9. "(A)n ex post facto law is one which ... changes the rules of evidence by which less or different testimony is sufficient to convict than was then required; or, in short, in relation to the offense or its consequences, alters the situation of a party to his disadvantage." Duncan v. Missouri, 152 U.S.

1/ In Clark v. Community for Creative Nonviolence (CCNV), Syllabus, June 26, 1984 at 3, the Majority Opinion noted:

"We need not disagree with the view of the Court of Appeals that sleeping in the context of a demonstration is expressive activity which is protected to some extent by the First Amendment."


377, 382 (1893); SEE ALSO: Dyke v. Meachum, 785 F2d 267 (1986), Damiano v. Florida Parole Board, 785 F2d 927 (1986), Albenco v. U.S., 783 F2d 1024 (1986), Hammond v. U.S., 786 F2d 8 (1986), People v. Coleman, 111 Ill. 2d 87 (1986).

10. "If an expressor has a constitutional right (to make certain expressions), it cannot be denied that he may make subsequent expressions for the same purpose. If his right exists plaintiff does not lose his right by exercising it." Near v. Minnesota, 283 US 720.

11. "(The decision in King v. Missouri, 107 U.S. 221) proceeded upon the ground that the state constitution deprived the accused of a substantial right which the law gave him when the offense was committed, and. . . altered the situation of the party to his disadvantage." Hopt v. Utah, 100 U.S. 574, 589 (1883).

12. "The difficulty is not so much as to the soundness of the general rule. . . as in determining whether particular (regulations) by their operation take from an accused any right that was regarded at the time of the adoption of the (regulation), as vital to the protection of life, and liberty, and which he enjoyed at the time of the commission of the offense charged against him." Thompson v. Utah, 170 U.S. 343, 352 (1897).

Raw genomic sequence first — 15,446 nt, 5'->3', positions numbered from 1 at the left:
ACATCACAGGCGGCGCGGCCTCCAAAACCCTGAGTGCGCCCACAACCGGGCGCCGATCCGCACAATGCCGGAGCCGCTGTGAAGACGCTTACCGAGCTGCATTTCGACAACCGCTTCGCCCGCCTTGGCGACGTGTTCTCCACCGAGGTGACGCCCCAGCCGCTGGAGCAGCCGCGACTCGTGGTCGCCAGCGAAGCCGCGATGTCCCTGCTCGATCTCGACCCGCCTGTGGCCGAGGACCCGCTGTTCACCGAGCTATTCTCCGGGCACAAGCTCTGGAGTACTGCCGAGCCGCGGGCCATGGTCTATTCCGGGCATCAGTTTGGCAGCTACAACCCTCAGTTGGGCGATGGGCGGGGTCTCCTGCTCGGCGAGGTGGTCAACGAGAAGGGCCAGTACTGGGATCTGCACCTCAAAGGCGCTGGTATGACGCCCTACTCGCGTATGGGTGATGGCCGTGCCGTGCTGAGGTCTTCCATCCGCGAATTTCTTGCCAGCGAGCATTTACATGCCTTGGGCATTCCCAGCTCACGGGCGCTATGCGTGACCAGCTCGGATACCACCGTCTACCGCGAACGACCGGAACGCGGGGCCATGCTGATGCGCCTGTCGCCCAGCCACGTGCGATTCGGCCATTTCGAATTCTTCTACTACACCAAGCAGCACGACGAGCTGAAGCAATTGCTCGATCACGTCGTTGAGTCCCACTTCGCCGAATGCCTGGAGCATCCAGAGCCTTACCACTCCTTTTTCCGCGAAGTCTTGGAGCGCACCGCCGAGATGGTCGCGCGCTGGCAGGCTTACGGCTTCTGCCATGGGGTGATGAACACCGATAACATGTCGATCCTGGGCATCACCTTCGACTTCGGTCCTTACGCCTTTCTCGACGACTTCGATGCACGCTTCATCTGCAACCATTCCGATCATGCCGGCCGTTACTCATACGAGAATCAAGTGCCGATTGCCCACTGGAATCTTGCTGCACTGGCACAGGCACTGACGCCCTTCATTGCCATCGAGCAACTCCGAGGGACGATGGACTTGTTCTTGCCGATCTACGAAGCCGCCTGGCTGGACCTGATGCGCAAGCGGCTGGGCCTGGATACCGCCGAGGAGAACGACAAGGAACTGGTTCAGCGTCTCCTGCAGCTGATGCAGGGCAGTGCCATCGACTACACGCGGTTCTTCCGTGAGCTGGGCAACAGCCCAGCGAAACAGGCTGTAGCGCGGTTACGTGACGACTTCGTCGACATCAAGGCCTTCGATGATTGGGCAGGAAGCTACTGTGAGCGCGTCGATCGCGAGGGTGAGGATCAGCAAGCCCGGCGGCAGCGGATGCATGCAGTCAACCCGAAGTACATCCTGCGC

13. This defendant believes he can establish beyond any reasonable doubt that A) the activity in which he has been involved since June 3, 1981 (SEE Declaration of William Thomas, filed as Defendant's Exhibit # 3, March 25, 1987 hearing) was "vital to the protection of (Thomas') life and liberty ... which


he enjoyed at the time of the commission of the offense," as an expressive activity designed to address an issue of broad public concern, and B) as an exercise of defendants' religious principles. Likewise the defendant can establish a reasonable inference that 1) officials involved with the promulgation of 36 CFR 7.96(i) on June 4, 1982 (published as 36 CFR 50.27(a) SEE, Federal Register, Vol. 47, No. 108, page 34302) formulated and applied that revision because they were "having trouble getting convictions" of Thomas under pre-existent regulatory schemes, and that 2) the effect of the present regulation has been to deprive Thomas of a substantial right which the law gave him when the "offense" was committed.

14. Should this Court deem it necessary defendant Thomas is prepared to present documentary evidence and testimony in a hearing on this issue.


THEREFORE Defendant Thomas moves for dismissal of these charges because it is reasonable to infer that the regulation in question was unconstitutionally applied as an ex post facto remedy intended to deprive defendant of a "right that was regarded at the time of the adoption of the (regulation), as vital to the protection of life, and liberty, and which (Thomas) enjoyed at the time of the commission of the offense charged against him." Thompson, supra.

Respectfully submitted this 15th day of April, 1987.

. //s// w. thomas
William Thomas
1440 N Street NW, #410,
Washington, DC 20005
(202) 462-0757